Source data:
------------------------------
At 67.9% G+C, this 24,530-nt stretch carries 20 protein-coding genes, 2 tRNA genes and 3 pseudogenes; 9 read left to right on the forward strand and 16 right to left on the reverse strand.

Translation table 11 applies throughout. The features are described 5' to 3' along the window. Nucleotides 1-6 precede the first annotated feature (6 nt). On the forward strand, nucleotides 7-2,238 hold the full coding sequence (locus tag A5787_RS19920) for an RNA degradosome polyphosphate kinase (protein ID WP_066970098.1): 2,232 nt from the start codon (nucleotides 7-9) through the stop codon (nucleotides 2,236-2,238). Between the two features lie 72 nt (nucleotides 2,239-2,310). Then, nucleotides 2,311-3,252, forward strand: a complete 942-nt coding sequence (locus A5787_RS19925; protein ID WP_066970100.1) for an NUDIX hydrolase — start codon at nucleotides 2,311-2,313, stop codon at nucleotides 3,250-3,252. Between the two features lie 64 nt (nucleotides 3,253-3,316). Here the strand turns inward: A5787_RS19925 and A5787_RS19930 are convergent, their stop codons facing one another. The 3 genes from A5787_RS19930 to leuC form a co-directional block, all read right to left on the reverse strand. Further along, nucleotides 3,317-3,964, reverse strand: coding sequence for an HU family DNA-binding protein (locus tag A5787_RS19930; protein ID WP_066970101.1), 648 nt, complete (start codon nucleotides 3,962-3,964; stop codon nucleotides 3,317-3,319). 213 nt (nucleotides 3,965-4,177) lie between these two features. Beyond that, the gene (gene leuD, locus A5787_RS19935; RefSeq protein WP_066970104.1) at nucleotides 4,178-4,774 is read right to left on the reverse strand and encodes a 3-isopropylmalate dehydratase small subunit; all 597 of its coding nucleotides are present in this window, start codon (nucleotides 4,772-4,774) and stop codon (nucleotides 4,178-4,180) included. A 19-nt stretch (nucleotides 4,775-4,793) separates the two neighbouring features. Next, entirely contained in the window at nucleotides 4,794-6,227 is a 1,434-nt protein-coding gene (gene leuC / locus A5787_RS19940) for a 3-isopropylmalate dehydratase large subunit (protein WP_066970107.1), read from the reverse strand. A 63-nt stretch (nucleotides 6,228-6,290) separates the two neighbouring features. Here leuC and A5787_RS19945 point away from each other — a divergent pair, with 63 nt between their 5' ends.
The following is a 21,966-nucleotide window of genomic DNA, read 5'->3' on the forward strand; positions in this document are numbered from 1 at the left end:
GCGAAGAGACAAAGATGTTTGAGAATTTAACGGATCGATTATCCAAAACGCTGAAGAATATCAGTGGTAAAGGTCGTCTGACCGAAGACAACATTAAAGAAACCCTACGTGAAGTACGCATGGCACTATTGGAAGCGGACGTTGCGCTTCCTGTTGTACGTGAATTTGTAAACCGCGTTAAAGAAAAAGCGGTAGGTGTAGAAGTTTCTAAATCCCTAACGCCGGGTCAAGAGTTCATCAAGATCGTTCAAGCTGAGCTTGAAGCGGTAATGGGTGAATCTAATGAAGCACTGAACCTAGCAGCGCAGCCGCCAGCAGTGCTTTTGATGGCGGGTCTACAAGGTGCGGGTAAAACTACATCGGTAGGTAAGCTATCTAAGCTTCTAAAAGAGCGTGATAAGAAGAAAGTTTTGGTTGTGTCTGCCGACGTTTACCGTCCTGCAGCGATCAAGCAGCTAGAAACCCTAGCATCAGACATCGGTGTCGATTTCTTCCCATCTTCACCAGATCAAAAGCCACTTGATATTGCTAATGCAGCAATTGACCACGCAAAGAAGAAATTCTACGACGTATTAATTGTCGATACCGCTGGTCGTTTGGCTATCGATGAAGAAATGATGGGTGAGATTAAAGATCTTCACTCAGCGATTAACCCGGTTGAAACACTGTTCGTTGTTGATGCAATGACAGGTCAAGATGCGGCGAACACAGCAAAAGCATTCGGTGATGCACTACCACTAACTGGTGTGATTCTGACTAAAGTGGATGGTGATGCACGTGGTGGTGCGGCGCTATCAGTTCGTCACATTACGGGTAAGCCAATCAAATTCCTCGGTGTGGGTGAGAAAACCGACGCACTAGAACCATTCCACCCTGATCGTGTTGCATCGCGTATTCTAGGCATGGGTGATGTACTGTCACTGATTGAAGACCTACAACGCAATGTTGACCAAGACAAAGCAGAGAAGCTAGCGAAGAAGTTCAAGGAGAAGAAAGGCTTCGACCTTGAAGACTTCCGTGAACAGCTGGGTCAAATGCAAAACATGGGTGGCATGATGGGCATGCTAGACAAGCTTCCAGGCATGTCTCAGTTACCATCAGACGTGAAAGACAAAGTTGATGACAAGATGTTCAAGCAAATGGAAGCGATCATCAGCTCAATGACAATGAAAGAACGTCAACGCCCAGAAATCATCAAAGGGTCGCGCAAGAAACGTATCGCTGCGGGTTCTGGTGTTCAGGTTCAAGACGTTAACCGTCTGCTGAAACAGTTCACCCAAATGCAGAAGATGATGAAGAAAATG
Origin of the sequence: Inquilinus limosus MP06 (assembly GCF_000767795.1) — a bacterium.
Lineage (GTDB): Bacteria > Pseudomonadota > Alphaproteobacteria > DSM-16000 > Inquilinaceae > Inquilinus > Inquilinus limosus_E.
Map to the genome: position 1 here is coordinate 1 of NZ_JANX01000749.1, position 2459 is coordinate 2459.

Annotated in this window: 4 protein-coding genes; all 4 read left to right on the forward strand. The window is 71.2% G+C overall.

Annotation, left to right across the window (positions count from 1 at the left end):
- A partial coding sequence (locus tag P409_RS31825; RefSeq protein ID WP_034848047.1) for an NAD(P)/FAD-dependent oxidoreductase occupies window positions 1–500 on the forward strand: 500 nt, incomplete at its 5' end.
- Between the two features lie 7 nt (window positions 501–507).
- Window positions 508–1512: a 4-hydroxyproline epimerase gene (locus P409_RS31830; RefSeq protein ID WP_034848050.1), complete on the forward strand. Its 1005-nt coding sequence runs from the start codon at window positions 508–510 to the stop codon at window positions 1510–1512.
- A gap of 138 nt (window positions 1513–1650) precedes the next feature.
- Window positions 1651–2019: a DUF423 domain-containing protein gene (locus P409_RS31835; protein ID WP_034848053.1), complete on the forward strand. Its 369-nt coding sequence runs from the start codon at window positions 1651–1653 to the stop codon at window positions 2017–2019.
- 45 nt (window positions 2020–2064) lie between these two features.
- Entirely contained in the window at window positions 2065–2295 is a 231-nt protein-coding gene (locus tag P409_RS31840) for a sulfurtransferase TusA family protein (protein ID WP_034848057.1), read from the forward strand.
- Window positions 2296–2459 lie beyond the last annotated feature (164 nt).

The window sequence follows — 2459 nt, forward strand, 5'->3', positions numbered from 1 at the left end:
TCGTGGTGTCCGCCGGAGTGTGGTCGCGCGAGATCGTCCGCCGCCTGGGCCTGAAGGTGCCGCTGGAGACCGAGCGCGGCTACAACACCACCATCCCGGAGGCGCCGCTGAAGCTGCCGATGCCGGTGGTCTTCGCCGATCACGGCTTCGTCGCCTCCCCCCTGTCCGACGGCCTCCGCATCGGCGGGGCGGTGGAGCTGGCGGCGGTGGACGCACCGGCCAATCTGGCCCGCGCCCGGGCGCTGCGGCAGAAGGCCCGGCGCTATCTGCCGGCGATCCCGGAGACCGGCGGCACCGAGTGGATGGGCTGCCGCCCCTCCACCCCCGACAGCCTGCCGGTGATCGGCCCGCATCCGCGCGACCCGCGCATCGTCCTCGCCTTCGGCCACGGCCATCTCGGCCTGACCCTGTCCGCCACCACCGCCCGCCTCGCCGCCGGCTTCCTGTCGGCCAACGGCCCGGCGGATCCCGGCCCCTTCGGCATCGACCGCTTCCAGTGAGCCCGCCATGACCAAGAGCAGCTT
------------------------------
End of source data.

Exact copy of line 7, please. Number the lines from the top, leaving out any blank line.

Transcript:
Map to the genome: position 1 here is coordinate 1 of NZ_JANX01000749.1, position 2459 is coordinate 2459.